What could be better than sampling beer at a craft brewery on a beautiful Friday afternoon at the Jersey shore. Some would call it playing hooky but I prefer to call it building a good customer relationship. Consisting of a production facility, retail shop and tap room, Beach Haus Brewery is the perfect destination for a sunny summer afternoon.
Sitting on the corner of Main St. and 8th Ave, the site of the former Freedman Bakery in downtown Belmar NJ, this brewery is an impressive mix of new and old, glass and reclaimed wood, with a laid back Jersey Shore atmosphere.
The brainchild of Brian Ciriaco and John ‘Merk’ Merklin, Beach Haus had its beginnings in a garage in Brick, NJ in 2007. Tom Pryzborwski soon joined the team as head brewer and their first beer, Beach Haus® Classic American Pilsner, was developed reflecting the taste preference of the Jersey shore.
Chris McCallion another Jersey shore resident became a partner in 2009 and by 2010 Beach Haus® Classic American Pilsner was being sold through local NJ distributors. Within 2 years, Beach Haus® Winter Rental, Kick Back Amber Ale and Cruiser IPA were released and distributed throughout NJ, Pennsylvania, Connecticut, New York and Delaware.
In 2013 the partners purchased a building that housed the Freedman Bakery, a destination for residents and vacationers since the 1950’s, noting that the transition from bakery to brewery was fairly easy given the facility already contained a production area and was capable of handling large equipment and deliveries.
Structural changes had to be made to convert the bakery into a brewery but a real effort was made to keep some of the building’s history intact. The flooring, bar top, and tables in the tap room are constructed of wood reclaimed from the bakery; as is the Beach Haus sign crafted by a local artist and prominently displayed over the taproom bar. The brewery opened its doors to the public in the spring of 2015 and is enjoying great success.
We showed up unannounced on a Friday afternoon and true to the beachy laid back style reflected in the brewery, we were quickly offered a tour. Our tour guide ended up being one of the original founders, John Merklin.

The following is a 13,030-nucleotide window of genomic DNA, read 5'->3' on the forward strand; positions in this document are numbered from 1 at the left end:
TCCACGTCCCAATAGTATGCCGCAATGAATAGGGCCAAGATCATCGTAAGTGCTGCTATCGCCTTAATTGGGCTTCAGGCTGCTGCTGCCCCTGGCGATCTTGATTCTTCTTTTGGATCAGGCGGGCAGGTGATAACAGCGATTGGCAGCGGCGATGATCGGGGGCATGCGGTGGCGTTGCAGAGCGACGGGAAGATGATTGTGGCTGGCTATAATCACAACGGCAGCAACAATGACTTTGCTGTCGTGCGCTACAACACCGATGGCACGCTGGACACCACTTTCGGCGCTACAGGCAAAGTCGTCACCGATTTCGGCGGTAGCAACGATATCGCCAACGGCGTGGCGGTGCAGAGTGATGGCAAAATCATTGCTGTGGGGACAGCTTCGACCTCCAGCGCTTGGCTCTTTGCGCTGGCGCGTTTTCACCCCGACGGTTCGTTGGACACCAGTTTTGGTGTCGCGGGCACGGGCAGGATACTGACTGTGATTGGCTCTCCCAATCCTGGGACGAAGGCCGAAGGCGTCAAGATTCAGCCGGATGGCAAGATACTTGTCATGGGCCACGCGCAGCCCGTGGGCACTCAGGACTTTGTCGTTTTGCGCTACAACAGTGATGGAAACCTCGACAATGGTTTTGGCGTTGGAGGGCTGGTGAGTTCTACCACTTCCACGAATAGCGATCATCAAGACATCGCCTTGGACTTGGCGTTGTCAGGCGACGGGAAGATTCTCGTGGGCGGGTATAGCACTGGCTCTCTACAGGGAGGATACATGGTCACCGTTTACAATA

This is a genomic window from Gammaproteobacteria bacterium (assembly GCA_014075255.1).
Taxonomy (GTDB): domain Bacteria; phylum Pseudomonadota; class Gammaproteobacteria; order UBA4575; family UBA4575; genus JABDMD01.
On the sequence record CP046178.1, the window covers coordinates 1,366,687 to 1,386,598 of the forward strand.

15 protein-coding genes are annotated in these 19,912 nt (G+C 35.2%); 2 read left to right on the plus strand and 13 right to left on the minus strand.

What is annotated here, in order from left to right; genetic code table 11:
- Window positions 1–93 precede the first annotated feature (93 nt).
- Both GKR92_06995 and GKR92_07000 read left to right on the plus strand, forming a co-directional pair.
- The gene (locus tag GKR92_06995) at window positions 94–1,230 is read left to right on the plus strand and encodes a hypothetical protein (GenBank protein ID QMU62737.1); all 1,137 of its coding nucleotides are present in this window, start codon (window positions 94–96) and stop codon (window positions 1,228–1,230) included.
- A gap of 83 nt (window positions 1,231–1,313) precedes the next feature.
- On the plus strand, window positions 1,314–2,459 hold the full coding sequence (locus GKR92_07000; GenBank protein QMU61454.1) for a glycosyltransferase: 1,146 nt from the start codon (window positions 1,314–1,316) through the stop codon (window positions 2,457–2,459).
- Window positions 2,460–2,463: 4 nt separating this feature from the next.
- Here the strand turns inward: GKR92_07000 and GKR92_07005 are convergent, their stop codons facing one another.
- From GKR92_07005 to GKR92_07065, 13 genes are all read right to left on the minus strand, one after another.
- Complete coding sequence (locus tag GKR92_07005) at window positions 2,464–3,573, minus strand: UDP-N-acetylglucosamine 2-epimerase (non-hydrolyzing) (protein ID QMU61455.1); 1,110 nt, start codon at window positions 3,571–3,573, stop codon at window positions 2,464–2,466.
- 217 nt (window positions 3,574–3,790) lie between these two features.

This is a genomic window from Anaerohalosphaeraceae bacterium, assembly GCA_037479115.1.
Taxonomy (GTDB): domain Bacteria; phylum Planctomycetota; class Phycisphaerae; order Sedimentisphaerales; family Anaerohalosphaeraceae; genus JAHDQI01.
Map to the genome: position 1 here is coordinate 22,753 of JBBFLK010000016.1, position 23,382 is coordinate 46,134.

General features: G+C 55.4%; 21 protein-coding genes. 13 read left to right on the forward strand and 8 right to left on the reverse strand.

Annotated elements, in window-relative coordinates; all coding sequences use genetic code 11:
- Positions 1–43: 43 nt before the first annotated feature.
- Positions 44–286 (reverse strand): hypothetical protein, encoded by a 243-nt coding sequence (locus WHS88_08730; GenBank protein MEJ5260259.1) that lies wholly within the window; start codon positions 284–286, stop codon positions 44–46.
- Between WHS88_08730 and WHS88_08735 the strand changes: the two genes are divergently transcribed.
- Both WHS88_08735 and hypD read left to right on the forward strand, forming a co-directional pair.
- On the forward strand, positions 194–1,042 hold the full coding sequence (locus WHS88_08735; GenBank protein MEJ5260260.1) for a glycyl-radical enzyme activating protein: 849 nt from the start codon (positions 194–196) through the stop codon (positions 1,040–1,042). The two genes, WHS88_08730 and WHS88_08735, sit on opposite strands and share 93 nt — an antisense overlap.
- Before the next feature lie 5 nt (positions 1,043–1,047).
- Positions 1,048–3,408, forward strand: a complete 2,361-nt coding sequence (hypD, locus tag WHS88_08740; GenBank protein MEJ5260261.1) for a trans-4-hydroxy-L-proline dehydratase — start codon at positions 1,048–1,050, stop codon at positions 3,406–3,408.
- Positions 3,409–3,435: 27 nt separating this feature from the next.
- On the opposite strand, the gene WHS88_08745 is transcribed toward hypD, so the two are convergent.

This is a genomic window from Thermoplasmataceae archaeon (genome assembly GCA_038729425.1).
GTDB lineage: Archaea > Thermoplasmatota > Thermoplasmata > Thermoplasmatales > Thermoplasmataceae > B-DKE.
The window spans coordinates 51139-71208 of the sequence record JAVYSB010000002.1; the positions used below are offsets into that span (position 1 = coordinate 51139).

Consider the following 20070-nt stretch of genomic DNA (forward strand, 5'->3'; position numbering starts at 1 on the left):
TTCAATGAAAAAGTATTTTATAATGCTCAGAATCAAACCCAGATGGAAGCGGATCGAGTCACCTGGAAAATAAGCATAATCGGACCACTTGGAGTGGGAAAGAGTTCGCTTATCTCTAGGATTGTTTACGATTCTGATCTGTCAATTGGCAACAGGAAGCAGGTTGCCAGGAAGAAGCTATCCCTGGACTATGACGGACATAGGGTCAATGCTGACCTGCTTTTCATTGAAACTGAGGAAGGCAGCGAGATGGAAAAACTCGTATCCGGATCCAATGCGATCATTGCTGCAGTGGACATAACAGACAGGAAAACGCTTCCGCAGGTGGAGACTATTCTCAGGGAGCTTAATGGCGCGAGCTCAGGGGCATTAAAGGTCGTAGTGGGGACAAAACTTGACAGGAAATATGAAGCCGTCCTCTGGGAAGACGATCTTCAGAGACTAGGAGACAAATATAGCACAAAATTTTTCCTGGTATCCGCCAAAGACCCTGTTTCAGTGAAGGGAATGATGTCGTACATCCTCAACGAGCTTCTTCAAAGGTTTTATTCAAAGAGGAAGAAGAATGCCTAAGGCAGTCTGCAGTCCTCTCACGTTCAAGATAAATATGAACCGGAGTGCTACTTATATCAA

We explained that our company, Assured Automation supplied over 20 automated butterfly valve assemblies to the design firm that engineered the 30 BBL, 4-Vessel brew house. John was soon called away but the very capable Dylan Kohan shared the details of the brewing process.
The Brewing Process:
The process begins at the hopper and super sack where bags of specialty and bulk grains enter the system and move into the roller mill where they are crushed and then sent to the grist tank where they sit overnight.
The milled grains, typically malted barley and supplementary grains, are then transferred to the mash mixer where the initial brewing activity begins. The grains are mixed with warm water to extract their natural colors, flavors and sugars. This mashing process allows the enzymes in the malt to convert the starch in the grains into sugars, typically maltose, to create a malty liquid called wort.
The wort is separated from the spent grains during the two stage lautering process that occurs in the Lauter tun. Being ecologically minded, the spent grains are saved for a local farmer who feeds them to his livestock.
In the wort kettle, the wort is brought to a boil; hops and other flavorings are then added and held at a rolling boil for 45 to 90 minutes. Many important chemical reactions occur during this stage; hop flavors are released, bitterness and aroma compounds are developed and the wort becomes concentrated. At the end of this boil, the trub or solid hop particles are separated out of the wort in the whirlpool.
After the wort passes through the wort chiller it goes into a fermentation tank where yeast is added and fermentation begins. The sugar from the malt is converted into alcohol and carbon dioxide and the product finally can be called beer. The beer is then filtered to remove yeast and other solids and piped into the brite tank where carbonation is added and the final product is achieved.
This article comes from assured-automation edit released